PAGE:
The Profiteers by Sally Denton

The Profiteers

From the bestselling coauthor of The Money and the Power (which the Los Angeles Times called “one of the most important nonfiction books published in a half century”)—the inside story of the Bechtel family and the empire they’ve controlled since the construction of the Hoover Dam.The tale of the Bechtel family dynasty is a classic American business story. It begins with Warren A. “Dad” Bechtel, who led a consortium that constructed th...

Details The Profiteers

TitleThe Profiteers
Release DateMar 1st, 2016
PublisherSimon Schuster
GenreHistory, Nonfiction, Business, Politics

Reviews The Profiteers

  • Jason
    "Let me explain to you how this works: you see, the corporations finance Team America, and then Team America goes out... and the corporations sit there in their... in their corporation buildings, and... and, and see, they're all corporation-y... and they make money." --creepy Tim Robbins puppet (Team America: World Police)It's tempting to laugh at the cliché of progressive antigovernment rhetoric: "It's all about the corporations, man, and the o...
  • Lori L (She Treads Softly)
    The Profiteers: Bechtel and the Men Who Built the World by Sally Denton is a highly recommended corporate/social/political account of the start and the growth of the global megacompany the Bechtel Corporation.This is a biography of the privately owned Bechtel Company and the family who founded it. Originally founded in 1898 "Bechtel grew from a scrappy Nevada road-grading operation at the dawn of the twentieth century to the world's largest const...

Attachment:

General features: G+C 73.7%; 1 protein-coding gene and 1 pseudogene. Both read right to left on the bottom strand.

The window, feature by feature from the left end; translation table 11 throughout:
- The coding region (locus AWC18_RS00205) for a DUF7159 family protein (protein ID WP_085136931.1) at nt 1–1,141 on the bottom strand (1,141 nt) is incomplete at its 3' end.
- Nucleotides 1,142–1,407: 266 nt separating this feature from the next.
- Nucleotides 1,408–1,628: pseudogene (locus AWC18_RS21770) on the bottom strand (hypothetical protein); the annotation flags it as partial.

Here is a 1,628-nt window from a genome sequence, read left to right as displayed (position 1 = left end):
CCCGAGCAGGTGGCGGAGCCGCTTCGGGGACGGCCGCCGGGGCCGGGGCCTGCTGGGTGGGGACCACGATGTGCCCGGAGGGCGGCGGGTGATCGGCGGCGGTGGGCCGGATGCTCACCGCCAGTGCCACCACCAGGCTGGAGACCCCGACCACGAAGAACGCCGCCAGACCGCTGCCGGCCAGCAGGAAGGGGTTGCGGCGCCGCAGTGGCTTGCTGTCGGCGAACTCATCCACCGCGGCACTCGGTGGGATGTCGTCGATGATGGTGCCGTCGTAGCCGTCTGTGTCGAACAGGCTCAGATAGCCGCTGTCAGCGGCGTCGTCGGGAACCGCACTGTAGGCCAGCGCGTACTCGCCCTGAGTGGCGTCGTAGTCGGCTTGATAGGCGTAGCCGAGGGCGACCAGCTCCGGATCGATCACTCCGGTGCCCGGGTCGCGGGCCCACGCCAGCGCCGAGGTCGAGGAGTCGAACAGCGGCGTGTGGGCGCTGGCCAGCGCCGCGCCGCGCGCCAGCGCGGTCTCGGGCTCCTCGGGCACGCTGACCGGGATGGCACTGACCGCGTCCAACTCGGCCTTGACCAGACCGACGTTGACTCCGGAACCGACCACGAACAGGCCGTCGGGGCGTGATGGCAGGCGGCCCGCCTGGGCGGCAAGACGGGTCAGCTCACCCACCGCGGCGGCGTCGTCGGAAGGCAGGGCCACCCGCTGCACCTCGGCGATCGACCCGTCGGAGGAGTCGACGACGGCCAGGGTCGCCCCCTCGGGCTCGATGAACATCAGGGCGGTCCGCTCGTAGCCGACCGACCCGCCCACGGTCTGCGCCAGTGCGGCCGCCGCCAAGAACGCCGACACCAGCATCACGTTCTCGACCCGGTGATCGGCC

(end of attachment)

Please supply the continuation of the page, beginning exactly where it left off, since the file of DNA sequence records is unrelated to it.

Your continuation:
• Olivia
    This is the kind of journalism that turns people away from investigative journalism. Don’t believe me? Let’s look at a few quick numbers: on Goodreads on 212 people rated this book and only 37 took the time to review. 311 heavy pages alleging some of the most wide-scale cronyism in American history and only about 250 people made it known that they read this book. Let’s start at the beginning. Have you heard of the Bechtel Corporation? Me ne...
  • Bill
    I saw this at my local library and broke my imposed rule of not checking out books (i have a long standing habit of forgetting to return them). This is a workmanlike accounting of a highly secretive company. It is of interest to me because I worked for this outfit for almost ten years. That equates to about 50 years of working at a normal company. They paid me overtime, and I made enough to buy my first house, so I owe them that much.Bechtel is a...
  • Amanda
    Look, Kylie was not wrong when she said this was the year of Realizing Things. Maybe I'm naive, but I was surprised by the extent of cronyism Denton alleges, and frankly a little impressed by Bechtel's boldness. Good fodder for future arguments with my libertarian friends
  • Mal Warwick